Benji, Autism and an Epic Milestone


The doctor’s expression told me everything I needed to know about my three-year-old son. Her words confirmed that speaking, learning, and socializing were likely to be difficult or impossible due to the diagnosis that was still echoing in my brain: Autism Spectrum Disorder. "Take him home and love him,” she said.

Of course I would love him; I just had no intention of stopping there.

Ten years later, we stand together as mom and child overlooking an audience of 250 family members and friends. This is a day like no other and one that we only dreamed could be possible. Today is Benji’s Bar Mitzvah.

It hasn’t been the easiest 10 years to get to this milestone,  but it has been a growth experience for all of us.

In the beginning, I wasn’t even sure what I was looking for. A therapy? A cure? A treatment that would alleviate the “symptoms”? I realized I was seeking something, anything that would help Benji. I researched every potential avenue - medical or alternative.  In my desperation to find what would help him, we traveled to the ends of the earth to meet with different practitioners.  I was eager to try everything - it all gave me hope.  My husband, a medical doctor, wanted to pause and evaluate.  He wanted studies, clinical trials and evidence to the efficacy of all possible therapies. We met in the middle and our mantra became if it wasn’t going to harm him, we would give it a try.  The first real hope was meeting with a practitioner who was on the Autism spectrum herself.  She gave us practical solutions to begin helping Benji.  Prior to working with her, Benji spoke only in limited canned phrases.  After working with her once and doing minimal follow up at home, Benji asked a real question. This was a major breakthrough! She was the first specialist that proved taking him home and loving him was not the fate that Benji was determined to have.

Many miles, loads of money, and tons of time were all spent on finding treatments.  Some helped a little and a few were life changing.  Fast forward 8 years, Benji is thriving in a mainstream school, academically, socially, and spiritually; and is considered a gem in this community.  He has many fans from all over the world.  

When thinking about how we should plan for Benji’s Bar Mitzvah celebration, I had a conversation with him on how I saw the day.  I made the suggestion (a low key bowling party) and his response was, “I have climbed some seriously big mountains, don't you think I deserve a traditional Bar Mitzvah?”  So, we planned a traditional Bar Mitzvah, and nearly every single person who was invited came from near and far to share in the celebration.

In front of a packed sanctuary, Benji didn’t just shine, he captivated a room full of his family, friends and key players in his journey with Autism.  Everyone in that room has played a role in Benji’s journey and we all knew this day would be especially meaningful. Meaningful is an understatement - it was magical.  Not only did he nail every part of the service,  he gave a heartfelt, and a relevant speech about letting go of anger.   It became clear that his Autism was not stopping him from taking in this magical day.  In fact, it lifted him to move a room of 250 people to a standing ovation.  This was a first for our Rabbi of 20 years.  Every person in the audience was overwhelmed by the joy that Benji exuded. It was a day beyond anything I ever imagined possible. It was…..the best day of my life.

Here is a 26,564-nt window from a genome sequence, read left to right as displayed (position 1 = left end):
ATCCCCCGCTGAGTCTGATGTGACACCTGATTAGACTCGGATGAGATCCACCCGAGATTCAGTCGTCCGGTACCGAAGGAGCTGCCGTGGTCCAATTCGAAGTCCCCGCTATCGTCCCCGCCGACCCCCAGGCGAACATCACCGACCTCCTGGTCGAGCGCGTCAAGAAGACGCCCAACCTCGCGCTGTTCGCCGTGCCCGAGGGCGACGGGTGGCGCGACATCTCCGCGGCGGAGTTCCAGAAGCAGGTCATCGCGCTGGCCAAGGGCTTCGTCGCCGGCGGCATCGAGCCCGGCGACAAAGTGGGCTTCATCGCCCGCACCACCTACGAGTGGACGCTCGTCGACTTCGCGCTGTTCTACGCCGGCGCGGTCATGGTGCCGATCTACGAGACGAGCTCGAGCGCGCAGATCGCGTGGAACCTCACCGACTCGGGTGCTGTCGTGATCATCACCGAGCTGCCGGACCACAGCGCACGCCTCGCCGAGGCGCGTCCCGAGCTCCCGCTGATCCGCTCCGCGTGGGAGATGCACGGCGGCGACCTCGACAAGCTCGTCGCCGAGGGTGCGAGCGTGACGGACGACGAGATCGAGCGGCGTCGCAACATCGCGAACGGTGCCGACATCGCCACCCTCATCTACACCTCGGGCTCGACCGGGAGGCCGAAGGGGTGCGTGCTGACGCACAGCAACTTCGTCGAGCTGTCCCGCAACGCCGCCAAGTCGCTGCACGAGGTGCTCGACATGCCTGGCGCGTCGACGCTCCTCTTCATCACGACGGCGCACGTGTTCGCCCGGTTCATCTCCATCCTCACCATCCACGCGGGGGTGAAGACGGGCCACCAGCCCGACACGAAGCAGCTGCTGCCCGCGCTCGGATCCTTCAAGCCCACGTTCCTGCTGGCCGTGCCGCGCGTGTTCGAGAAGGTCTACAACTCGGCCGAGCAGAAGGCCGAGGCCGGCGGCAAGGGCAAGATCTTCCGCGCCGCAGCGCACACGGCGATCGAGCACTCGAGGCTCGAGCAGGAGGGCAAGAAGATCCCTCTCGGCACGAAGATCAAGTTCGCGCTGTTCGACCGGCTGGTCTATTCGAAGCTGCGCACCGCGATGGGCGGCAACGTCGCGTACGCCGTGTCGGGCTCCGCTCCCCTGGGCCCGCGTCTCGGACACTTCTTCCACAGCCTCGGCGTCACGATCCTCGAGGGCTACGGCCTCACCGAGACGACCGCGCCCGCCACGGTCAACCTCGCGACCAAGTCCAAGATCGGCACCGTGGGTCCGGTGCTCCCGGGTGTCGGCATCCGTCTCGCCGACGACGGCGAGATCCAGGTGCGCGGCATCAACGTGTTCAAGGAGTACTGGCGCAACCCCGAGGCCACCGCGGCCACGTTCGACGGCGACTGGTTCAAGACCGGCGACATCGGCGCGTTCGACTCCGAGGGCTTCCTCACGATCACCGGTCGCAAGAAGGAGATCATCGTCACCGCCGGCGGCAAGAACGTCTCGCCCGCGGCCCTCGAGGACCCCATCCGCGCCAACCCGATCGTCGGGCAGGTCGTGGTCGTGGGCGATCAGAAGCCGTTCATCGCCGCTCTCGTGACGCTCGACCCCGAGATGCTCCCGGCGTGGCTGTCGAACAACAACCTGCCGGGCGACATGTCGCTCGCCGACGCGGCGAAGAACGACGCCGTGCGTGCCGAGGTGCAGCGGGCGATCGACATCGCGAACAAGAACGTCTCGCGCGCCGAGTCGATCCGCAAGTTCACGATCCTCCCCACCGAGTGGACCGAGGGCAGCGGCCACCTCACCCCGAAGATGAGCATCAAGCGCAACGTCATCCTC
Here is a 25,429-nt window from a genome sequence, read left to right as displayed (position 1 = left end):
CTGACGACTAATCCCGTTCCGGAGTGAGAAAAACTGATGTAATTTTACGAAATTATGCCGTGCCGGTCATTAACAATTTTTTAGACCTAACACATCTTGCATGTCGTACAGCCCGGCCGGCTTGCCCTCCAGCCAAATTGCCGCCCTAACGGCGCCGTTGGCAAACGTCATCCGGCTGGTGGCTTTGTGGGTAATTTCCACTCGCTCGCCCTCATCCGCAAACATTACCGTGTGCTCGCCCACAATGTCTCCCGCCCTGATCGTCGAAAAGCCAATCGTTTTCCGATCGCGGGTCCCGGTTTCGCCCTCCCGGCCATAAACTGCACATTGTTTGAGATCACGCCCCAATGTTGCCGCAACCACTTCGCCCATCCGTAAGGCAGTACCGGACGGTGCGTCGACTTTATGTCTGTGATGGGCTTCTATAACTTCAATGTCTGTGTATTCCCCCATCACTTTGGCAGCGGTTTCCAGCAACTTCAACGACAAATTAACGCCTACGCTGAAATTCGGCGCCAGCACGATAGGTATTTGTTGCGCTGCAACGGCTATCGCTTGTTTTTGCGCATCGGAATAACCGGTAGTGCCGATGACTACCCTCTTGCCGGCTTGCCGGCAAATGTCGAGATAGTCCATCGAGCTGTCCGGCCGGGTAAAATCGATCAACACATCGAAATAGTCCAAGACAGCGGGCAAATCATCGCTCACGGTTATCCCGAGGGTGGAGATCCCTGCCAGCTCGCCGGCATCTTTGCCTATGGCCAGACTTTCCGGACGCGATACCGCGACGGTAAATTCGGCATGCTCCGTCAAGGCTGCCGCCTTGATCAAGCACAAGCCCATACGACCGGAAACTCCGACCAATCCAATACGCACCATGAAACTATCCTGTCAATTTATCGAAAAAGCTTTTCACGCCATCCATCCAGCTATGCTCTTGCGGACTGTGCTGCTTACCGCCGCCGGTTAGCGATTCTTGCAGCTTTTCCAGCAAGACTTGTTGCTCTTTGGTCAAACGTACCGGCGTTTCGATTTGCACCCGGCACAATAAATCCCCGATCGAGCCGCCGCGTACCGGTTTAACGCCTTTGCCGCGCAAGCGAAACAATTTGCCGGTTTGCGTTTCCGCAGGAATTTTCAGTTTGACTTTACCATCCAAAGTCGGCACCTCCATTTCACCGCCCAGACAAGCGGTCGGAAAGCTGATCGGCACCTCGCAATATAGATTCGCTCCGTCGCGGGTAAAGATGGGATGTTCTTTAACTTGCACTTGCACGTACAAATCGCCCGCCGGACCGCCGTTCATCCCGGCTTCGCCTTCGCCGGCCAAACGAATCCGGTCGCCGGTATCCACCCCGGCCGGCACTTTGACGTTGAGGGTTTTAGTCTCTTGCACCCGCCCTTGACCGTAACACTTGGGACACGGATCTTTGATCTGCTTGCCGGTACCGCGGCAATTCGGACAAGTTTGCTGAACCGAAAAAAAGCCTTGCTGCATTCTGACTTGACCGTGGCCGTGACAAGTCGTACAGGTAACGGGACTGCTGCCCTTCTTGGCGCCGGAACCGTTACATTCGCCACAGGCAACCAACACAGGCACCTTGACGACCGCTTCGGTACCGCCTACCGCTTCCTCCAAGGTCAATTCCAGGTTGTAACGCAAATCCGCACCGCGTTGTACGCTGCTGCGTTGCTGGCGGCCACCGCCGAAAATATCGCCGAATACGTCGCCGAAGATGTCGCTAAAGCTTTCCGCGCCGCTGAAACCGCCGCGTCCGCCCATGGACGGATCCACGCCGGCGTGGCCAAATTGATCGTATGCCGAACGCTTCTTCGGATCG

This is not your typical proud mom bragging about their child, this is about being an advocate so that my child could experience the world in the same manner in which his peers did.  Benji’s Bar Mitzvah was a defining moment in our family’s lives.  There are so many reasons why anyone who struggles with a special needs child should always have hope.  

I didn’t know whether Benji would speak.  He lead an entire service alone in front of 250 people.

I didn’t know if he would be able to learn.  Benji is a musical virtuoso. He is also a walking GPS who knows every major roadway in the US.

I often wondered if my child would develop interests and passions.  Cars, boats, airplanes, real estate, fashion, and politics are just a few of the things that he finds fascinating.

It seemed unlikely that Benji would develop relationships with others.  Family, Friends, teachers, neighbors only know Benji as being compassionate, empathetic and caring.

So maybe if you are told that your child will never be able to speak, learn or socialize, think of Benji and have hope.   Against some pretty steep odds, Benji stood on the bima and said, “Thank you for always being by my side and guiding me through life. I could not ask for better parents. You are the few parents that did not accept what experts said, refused to give up, and always tried extremely hard to help me be the best Benji I can be.” This was the first time we heard this part of his speech and it felt like my heart was going to explode out of my chest with pride.

In the beginning, I expected to be the teacher, after all, that's what I did before there was Benji. Little did I know that he would teach me far more than I could ever teach him. Raising him has taught me to be less afraid of the world, to always believe even if I had to alter my perspective and mostly importantly, has made me want to be a better person.

Our quest to help Benji taught me to never lose hope; and to see that miracles in fact are possible.